Growing Up Lachenbruch (essay)
Our Town, Official Newsletter of Los Altos Hills, California
“… And then there’s the moment after we’d staked a tube of wire fencing around a tiny oak seedling we’d just found. Dad grinned, a little sideways and conspiratorially, and said, “Now we thatch it.” We pulled up some dry grass and wove it into one side for shade. “Now it’s up to you, little buddy,” he said with the same love he gave me when he’d tell me about plate tectonics at night. In 2011 when Mom and Dad moved out, a dozen of our little buddies still grew. From miniscule to majestic. …”
Field Notes: Bi-Mart, 9:20 on a Workday Morning (essay)
Gold Man Review
V12, December 2022
“Bi-Mart: Eighty-five stores in the Northwest, bright open spaces, imperceptible music, friendly staff in red or blue smocks—and stuck in the past.
But I have to go there. Our Kmart closed, our Fred Meyer won’t have what I’m looking for, and I know the store is easy to navigate once I get past the red gate, the in-my-face greeter, and my attitude.
Because I’ve tiptoed in a few times—and there’s nothing exactly wrong with the place. It has a simple parking lot—no flattened plantings, no curbs. It has wide aisles and an unassuming layout: electronics to the right, housewares straight in front, with hardware behind. Food and pharmacy are on the left, with camping and sports behind all that. And they always have potting soil out front. Nothing will ever change. But I hear, “Bi-Mart, no. You don’t shop there. It’s for retirees. Good for plastic bins and sometimes hardware.”
Every Day is a Data Day (essay)
CALYX: A Journal of Art and Literature by Women
V33(2), November 2022
“I was already fatigued—exhausted. And then I got cold. When I got even colder, I took a swim.
I was a grad student, twenty-two, in a field camp in northern Alaska, and over-eager to fulfill my dream: to study how cold and ice affected establishment of tundra seedlings. The small number of plant types and the harsh, predictable environment made the arctic coastal plain ideal for my study. Ice would test the seedlings’ strength and physiology. The months-long light would show which ones could carry on without a rest.”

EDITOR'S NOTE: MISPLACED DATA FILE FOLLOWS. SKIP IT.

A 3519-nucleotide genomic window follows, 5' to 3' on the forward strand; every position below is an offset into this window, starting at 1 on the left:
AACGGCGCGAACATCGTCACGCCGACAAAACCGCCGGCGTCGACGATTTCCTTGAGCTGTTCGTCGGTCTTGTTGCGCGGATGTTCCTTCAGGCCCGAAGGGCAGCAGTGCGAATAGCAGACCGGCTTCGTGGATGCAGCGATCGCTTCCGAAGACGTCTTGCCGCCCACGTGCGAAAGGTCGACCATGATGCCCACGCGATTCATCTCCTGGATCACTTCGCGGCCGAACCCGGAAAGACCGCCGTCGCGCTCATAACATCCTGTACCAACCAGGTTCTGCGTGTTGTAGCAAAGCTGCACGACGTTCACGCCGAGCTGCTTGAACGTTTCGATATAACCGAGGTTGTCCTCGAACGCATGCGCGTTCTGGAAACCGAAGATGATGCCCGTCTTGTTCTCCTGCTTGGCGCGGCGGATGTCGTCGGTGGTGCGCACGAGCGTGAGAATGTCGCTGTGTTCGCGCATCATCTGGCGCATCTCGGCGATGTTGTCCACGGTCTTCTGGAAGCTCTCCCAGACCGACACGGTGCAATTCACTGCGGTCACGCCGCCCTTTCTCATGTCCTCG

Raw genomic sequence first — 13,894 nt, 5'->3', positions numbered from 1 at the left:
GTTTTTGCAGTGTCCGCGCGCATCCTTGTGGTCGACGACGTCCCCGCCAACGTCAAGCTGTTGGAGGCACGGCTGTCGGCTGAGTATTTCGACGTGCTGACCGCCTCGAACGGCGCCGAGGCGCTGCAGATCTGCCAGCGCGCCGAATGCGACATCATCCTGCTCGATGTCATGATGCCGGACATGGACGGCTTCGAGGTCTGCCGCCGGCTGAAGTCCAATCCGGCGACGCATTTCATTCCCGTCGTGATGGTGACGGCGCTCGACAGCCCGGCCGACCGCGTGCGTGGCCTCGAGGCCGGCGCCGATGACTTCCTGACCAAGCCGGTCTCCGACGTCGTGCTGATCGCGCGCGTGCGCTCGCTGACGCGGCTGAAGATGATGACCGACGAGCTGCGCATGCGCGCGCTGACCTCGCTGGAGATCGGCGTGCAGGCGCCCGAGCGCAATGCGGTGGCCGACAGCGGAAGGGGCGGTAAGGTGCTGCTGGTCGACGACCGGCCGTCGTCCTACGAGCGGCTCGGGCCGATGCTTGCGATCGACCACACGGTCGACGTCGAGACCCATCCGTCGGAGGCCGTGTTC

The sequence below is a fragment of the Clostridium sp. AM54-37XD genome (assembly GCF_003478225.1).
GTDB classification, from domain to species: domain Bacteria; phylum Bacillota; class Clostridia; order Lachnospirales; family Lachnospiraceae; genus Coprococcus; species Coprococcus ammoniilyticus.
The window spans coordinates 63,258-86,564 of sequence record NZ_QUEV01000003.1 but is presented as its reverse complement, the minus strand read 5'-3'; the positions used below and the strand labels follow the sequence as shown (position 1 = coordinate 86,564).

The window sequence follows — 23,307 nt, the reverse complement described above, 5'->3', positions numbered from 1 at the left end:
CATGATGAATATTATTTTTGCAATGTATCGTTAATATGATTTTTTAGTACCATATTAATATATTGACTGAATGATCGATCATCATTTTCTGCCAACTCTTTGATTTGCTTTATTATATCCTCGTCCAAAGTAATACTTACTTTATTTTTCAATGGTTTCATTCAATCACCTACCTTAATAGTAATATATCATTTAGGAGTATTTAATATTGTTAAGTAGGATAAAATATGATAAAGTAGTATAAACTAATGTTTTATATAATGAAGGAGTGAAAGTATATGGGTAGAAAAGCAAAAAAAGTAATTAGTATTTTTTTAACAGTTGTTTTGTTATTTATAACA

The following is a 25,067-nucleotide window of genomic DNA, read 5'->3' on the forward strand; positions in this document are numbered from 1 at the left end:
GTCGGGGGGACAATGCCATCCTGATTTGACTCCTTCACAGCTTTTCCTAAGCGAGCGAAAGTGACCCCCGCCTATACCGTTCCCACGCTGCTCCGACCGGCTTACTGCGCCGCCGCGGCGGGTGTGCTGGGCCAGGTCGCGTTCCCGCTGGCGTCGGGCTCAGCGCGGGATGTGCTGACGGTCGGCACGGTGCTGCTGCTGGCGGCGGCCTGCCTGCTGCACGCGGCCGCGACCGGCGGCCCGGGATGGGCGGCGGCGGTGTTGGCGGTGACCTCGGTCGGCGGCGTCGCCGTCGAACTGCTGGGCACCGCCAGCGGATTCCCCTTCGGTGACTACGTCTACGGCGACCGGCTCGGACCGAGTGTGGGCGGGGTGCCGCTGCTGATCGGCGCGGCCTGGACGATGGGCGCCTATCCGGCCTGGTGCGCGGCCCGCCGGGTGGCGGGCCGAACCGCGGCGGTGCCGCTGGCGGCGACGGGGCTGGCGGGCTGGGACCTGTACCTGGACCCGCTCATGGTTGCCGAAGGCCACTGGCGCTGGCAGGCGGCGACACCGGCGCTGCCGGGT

Voices Carry (short story)
Stories (Within): An Anthology of Stories Within Stories
Not a Pipe Publishing, 2022
“Gary insisted we stop for Thai food at a place we used to frequent back when we lived in Berkeley. “To power me through,” he said. Because insisting was what his people did.
And even though I replied, “The kids will hate it,” we went and had Thai all the same. Because going along quietly was what my people did. It didn’t matter how much I’d tell him. Gary would see and hear the consequences soon enough.”
The Physics of Connection and Solitude (essay)
High Country News
August 13, 2020
“If I held a hammer correctly, the way my father taught me, and then swung it down on a rock, the rock would break. I would have caused that to happen. I would have transferred kinetic energy from my arm to the hammer’s handle and then to the hammer’s head and then to the rock. The energy would cleave bonds in the rock, and release sound and heat. My father taught me all that, long ago.”
Forestry for Sophomores: A Novel
Upmarket fiction, 98000 words
Monica Patton, the proud, competent Professor of Forestry and the only female professor in her department for three decades, still champions the hustle culture of academia—despite her tanking career. Her one lifeline is to co-write a proposal with her successful colleague, and only friend, Lisa. As fall quarter starts, a posse of women from a cultish commune—her combative daughter, baby, and three others—move into her home, filling it with chaos. Monica is already suffocating with the grueling workload of teaching the department’s all-important FORESTRY 201 class, when two weeks into the quarter, her disrespectful colleagues saddle her with more work. Then Lisa ghosts her, missing the grant deadline. In juxtaposition with the culture Monica observes unroll at her house, the culture of academic is unwelcoming and stiff—but she cannot leave the institution she devoted her life to. Neither can she dedicate herself to increasingly likeable group of commune women, with their refreshingly genuine problems, without losing what status she still has at the university. How will Monica find connection, balance, and meaning for what is left of her life?
Nettle Soup: A Novel
Literary fiction, 98000 words
Dawn Perkins was raised lonely by grandparents on a remote Oregon homestead. Desperate for connections, after college she starts a green commune, but twelve years in, her domineering manner throttles the hopes of the other residents. Unless she can deal with a trauma from her past, Dawn will continue to push people away and drive her commune—and her dream—to failure. Shown through the rotating narratives of four adults and two teenagers, the novel explores loneliness and the barriers that keep people from connecting.